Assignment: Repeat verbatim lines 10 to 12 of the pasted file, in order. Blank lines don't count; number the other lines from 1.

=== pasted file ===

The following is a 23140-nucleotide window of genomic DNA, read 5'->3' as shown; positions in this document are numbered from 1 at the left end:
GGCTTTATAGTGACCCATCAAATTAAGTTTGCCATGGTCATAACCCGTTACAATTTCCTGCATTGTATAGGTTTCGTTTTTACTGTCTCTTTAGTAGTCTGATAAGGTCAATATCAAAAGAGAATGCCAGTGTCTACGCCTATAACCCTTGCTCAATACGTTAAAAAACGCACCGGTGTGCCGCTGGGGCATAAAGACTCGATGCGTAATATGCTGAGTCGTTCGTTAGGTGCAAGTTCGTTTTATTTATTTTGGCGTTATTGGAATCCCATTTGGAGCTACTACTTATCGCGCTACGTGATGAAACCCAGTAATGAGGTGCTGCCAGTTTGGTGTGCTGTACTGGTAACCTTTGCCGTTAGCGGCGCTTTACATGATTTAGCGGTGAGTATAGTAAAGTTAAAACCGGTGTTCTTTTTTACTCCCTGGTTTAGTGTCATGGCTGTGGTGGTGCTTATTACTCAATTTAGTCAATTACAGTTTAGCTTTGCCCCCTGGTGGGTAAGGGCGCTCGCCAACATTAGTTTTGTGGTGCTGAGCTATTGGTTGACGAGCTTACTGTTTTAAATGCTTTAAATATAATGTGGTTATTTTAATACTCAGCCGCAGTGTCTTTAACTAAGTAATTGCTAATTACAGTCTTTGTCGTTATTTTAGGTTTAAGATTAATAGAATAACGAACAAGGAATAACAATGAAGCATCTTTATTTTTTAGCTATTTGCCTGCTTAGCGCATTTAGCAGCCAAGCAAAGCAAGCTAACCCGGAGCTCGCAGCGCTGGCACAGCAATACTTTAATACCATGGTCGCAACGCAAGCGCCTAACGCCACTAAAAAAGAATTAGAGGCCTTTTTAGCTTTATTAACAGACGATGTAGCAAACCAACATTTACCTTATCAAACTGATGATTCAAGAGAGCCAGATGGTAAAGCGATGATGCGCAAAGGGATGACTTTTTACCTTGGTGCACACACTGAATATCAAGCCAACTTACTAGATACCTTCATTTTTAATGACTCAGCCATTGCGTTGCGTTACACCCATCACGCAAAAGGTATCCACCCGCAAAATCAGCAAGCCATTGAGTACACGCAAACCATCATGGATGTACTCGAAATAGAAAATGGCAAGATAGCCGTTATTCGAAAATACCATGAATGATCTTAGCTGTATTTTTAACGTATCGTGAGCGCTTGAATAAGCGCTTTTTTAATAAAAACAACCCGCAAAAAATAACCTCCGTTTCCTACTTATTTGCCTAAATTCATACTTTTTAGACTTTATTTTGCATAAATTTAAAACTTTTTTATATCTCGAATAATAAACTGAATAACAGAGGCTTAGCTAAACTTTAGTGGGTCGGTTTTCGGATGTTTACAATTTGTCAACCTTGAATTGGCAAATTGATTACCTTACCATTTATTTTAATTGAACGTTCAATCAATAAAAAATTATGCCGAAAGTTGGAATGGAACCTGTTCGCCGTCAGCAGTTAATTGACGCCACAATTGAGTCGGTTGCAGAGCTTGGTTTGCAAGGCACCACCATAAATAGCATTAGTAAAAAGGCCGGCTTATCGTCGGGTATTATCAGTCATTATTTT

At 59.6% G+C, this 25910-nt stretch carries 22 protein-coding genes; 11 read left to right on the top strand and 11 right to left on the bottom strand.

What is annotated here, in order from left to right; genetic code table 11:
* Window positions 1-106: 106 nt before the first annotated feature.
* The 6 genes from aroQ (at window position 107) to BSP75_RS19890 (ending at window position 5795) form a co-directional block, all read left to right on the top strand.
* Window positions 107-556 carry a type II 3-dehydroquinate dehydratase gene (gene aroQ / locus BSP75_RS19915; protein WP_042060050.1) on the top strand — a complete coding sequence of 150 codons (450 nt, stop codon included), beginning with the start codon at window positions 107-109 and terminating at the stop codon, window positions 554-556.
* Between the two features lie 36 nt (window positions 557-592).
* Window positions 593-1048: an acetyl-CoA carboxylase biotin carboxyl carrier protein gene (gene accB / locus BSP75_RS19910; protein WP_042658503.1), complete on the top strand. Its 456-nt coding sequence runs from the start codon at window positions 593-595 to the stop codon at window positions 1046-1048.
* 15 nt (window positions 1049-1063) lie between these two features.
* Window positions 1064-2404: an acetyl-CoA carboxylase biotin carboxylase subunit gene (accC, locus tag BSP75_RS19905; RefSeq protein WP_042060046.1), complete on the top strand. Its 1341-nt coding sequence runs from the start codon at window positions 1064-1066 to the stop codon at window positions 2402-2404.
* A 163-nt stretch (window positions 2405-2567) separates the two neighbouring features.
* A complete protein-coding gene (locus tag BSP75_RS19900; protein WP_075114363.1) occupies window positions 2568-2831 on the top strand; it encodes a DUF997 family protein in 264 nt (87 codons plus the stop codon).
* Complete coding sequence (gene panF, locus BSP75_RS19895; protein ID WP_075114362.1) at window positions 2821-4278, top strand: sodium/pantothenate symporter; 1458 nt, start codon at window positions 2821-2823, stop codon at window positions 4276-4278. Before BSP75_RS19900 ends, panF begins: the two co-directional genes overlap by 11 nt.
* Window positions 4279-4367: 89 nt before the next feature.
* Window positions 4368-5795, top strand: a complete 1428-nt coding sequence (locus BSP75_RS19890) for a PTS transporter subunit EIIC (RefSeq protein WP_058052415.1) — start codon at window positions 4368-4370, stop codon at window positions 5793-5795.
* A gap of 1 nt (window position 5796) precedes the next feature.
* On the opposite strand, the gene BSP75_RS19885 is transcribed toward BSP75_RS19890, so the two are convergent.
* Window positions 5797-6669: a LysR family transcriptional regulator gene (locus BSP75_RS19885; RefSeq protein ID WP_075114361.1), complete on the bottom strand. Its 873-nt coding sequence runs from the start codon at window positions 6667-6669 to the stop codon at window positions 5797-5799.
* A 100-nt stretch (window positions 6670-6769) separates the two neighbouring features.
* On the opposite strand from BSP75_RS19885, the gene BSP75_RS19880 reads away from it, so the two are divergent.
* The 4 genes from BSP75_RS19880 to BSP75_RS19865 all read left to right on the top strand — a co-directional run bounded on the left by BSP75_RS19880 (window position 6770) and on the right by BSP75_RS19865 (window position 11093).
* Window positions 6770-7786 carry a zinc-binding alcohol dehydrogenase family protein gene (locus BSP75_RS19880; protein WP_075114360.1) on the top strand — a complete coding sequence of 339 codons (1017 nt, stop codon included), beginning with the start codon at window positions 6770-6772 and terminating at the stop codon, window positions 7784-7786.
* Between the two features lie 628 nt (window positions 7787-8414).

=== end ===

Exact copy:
* 15 nt (window positions 1049-1063) lie between these two features.
* Window positions 1064-2404: an acetyl-CoA carboxylase biotin carboxylase subunit gene (accC, locus tag BSP75_RS19905; RefSeq protein WP_042060046.1), complete on the top strand. Its 1341-nt coding sequence runs from the start codon at window positions 1064-1066 to the stop codon at window positions 2402-2404.
* A 163-nt stretch (window positions 2405-2567) separates the two neighbouring features.